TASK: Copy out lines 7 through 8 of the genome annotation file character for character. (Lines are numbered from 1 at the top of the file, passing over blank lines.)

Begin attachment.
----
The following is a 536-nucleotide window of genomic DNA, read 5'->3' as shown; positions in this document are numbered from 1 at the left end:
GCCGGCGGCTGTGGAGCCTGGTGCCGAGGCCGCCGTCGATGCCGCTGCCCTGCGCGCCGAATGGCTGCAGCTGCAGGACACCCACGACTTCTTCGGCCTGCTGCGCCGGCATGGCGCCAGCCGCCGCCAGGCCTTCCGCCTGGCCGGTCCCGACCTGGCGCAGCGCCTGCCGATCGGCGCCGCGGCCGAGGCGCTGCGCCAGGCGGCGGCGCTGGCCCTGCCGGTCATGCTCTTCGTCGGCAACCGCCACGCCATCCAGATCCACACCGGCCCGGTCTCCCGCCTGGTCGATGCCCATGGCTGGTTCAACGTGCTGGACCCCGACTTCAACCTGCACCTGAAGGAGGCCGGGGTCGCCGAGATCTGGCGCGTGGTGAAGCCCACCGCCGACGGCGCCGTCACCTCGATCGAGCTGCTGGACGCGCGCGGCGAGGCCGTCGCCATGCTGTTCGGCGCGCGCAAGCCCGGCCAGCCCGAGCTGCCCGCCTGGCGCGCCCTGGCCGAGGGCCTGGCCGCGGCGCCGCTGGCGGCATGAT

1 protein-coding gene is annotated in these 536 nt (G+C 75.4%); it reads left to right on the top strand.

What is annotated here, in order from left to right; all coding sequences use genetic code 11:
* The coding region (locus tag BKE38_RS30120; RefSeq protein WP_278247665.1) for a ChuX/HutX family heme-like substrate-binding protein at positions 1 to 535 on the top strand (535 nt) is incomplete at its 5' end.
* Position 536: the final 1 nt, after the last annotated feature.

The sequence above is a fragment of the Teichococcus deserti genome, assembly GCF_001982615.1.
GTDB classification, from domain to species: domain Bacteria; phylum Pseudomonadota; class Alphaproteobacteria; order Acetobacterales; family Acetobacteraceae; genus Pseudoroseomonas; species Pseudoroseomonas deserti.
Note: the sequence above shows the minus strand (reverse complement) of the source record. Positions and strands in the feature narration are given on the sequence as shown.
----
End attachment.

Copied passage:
The sequence above is a fragment of the Teichococcus deserti genome, assembly GCF_001982615.1.
GTDB classification, from domain to species: domain Bacteria; phylum Pseudomonadota; class Alphaproteobacteria; order Acetobacterales; family Acetobacteraceae; genus Pseudoroseomonas; species Pseudoroseomonas deserti.